Wednesday, July 18, 2018


This is a rehash of a post I wrote a few years ago. I'm presently on a hiatus from blogging......hopefully only for a short time....

As I looked back at the sprawling smog-drenched cityscape of Los Angeles on that sweltering September afternoon, I knew in my heart that I was leaving forever and would never return.

This isn't the place to dissect the reasons why I left. It's merely a channel to release a surge of nostalgic fondness and golden memories - an arrangement in blue, with love.

Rhapsody in Blue by George Gershwin holds a significant place in my final year in California. It was the last thing that I ever performed there at a public concert (in August). It was also the music that was playing in my mind on that day as I gazed at the L.A. skyline for the last time.

For that reason, Rhapsody in Blue, for me, is synonymous with farewells.

I wrote a solo piano arrangement of Rhapsody in Blue when I was in my mid-twenties and living in Hollywood. It has become a personal favorite of all my piano arrangements, and the one that is the most difficult to play. The pianist does all the work - there's no orchestral backup.

Initially, I was never fond of Rhapsody in Blue. It just wasn't geared to my pianistic style. As I studied the music and wrote the arrangement, however, I grew to love it - and to fully appreciate Gershwin's unique harmonic genius.

I've made several recordings of my Rhapsody in Blue arrangement. The one on my recent YouTube video (above) was made (long ago) at a friend's private music studio nestled in the Hollywood Hills. It was near midnight on a hot summer night. After ingesting a few glasses of Madeira, I recorded it in one take with no edits. No easy task, considering the length and extreme difficulty of the piece - and the detrimental influence of my semi-inebriation.

Gershwin - 1898-1937

Bandleader Paul Whiteman commissioned George Gershwin to write a piece for piano and orchestra, which would be included in a concert at Aeolian Hall in New York. Gershwin began writing the music in January, 1924 - and the premiere took place on February 12th.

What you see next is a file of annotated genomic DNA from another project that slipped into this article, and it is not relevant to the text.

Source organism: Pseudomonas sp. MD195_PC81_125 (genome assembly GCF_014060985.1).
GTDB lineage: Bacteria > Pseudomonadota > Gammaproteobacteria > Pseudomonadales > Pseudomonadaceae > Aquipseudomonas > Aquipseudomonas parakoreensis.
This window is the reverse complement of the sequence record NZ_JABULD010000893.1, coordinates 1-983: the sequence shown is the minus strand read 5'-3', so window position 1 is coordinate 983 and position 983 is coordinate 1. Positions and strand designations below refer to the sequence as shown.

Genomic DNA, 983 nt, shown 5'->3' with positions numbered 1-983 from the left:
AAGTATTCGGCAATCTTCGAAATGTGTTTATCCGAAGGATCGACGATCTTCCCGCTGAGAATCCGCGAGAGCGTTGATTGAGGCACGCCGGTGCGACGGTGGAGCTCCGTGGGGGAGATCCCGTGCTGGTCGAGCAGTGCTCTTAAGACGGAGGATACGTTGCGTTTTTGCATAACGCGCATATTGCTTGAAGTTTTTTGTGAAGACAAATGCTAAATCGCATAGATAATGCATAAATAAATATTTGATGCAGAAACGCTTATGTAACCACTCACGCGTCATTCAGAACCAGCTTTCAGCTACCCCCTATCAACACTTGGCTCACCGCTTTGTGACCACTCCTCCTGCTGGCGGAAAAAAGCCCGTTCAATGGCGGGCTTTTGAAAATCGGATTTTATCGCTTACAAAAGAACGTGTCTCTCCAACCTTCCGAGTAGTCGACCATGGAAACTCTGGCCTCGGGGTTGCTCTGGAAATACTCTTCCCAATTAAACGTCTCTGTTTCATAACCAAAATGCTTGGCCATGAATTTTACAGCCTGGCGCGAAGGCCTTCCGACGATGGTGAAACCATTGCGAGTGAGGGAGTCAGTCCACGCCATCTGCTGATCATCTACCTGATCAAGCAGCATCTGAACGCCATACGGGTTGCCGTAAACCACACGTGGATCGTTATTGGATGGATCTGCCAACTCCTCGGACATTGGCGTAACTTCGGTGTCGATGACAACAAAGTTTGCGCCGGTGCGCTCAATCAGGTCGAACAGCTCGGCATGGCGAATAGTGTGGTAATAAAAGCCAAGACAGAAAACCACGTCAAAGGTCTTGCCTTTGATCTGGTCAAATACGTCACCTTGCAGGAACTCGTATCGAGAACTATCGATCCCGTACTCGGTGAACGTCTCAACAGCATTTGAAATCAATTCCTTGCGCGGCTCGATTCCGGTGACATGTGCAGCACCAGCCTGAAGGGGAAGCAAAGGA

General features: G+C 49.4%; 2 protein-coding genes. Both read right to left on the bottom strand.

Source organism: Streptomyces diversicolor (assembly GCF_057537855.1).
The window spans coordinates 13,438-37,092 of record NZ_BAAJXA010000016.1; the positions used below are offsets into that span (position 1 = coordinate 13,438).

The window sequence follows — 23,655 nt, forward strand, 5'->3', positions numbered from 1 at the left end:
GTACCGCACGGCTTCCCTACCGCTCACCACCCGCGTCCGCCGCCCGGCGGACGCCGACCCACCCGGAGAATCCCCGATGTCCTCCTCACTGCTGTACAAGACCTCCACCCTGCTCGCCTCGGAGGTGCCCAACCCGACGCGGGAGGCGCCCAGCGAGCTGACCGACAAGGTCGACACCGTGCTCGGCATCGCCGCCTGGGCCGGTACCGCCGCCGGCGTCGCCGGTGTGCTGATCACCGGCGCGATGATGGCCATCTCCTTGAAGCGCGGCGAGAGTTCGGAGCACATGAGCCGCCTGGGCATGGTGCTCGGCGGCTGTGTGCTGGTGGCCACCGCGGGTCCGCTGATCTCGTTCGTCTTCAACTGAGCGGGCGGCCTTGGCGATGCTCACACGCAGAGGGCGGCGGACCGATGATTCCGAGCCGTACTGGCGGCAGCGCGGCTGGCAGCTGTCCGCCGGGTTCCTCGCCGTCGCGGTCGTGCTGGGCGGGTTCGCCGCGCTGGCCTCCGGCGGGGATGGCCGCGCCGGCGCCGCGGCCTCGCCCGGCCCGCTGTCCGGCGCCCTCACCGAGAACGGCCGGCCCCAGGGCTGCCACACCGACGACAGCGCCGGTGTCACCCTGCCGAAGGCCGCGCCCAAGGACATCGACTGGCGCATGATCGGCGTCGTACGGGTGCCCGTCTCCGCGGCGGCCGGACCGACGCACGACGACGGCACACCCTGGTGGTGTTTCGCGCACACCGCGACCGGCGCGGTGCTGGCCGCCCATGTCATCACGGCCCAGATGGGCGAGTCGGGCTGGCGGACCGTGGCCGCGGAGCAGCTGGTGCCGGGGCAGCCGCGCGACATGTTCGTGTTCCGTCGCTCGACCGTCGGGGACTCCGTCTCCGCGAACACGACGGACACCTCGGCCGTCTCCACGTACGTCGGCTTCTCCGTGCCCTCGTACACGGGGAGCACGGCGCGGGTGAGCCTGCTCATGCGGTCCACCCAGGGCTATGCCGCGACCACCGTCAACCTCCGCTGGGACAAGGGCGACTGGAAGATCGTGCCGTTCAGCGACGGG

Since Gershwin wasn't completely adept at orchestration, he initially wrote the piece for two pianos. Composer Ferde Grofe (who wrote the Grand Canyon Suite) orchestrated the score for the premiere - and Gershwin improvised the piano part.

Grofe later revised his orchestration in 1926 and again in 1942. These are the arrangements that are most widely known today.

Gershwin originally called his composition American Rhapsody. It was his brother Ira who suggested the title Rhapsody in Blue. Ira was inspired by an exhibition of paintings by James Whistler - especially one entitled Arrangement in Grey and Black (better known as Whistler's Mother).

My solo piano arrangement of Rhapsody in Blue is a humble tribute to Gershwin - and one of my personal crowning musical achievements. 

Video is best viewed full-screen

Sunday, July 15, 2018


I originally wrote this post several years ago on my old blog Lone Star Concerto. I've decided to rehash it here.

There are times when certain songs and corresponding memories evoke such overwhelming emotions that words cannot adequately describe them.

Hallelujah has that effect on me. This song unleashes a surge of conflicting feelings and multitudinous levels of meaning, which are more easily absorbed than defined. Every breath of Hallelujah assumes its own special identity: love, spirituality, loss, anguish, hope, peace, human failings, emotional fragility, resurgence. 

Hallelujah was written by Canadian musician and writer Leonard Cohen (1934-2016) and has been performed a multitude of times by a wide variety of singers/musicians. 
My two favorite renditions are by K.D. Lang and Jeff Buckley. I love both versions, so it's difficult to choose one over the other.

I always get teary-eyed when I hear K.D.Lang sing Hallelujah. She interprets it with such genuine heart-wrenching emotion that it blows me away, leaves me breathless.

Jeff Buckley (1966-1997) was an earthy performer with an incredible voice and an impressive vocal range. His rendition of Hallelujah (from the original studio cut) is superb. He sometimes had the voice of an angel and it's tragic that he didn't live long enough to fully develop it.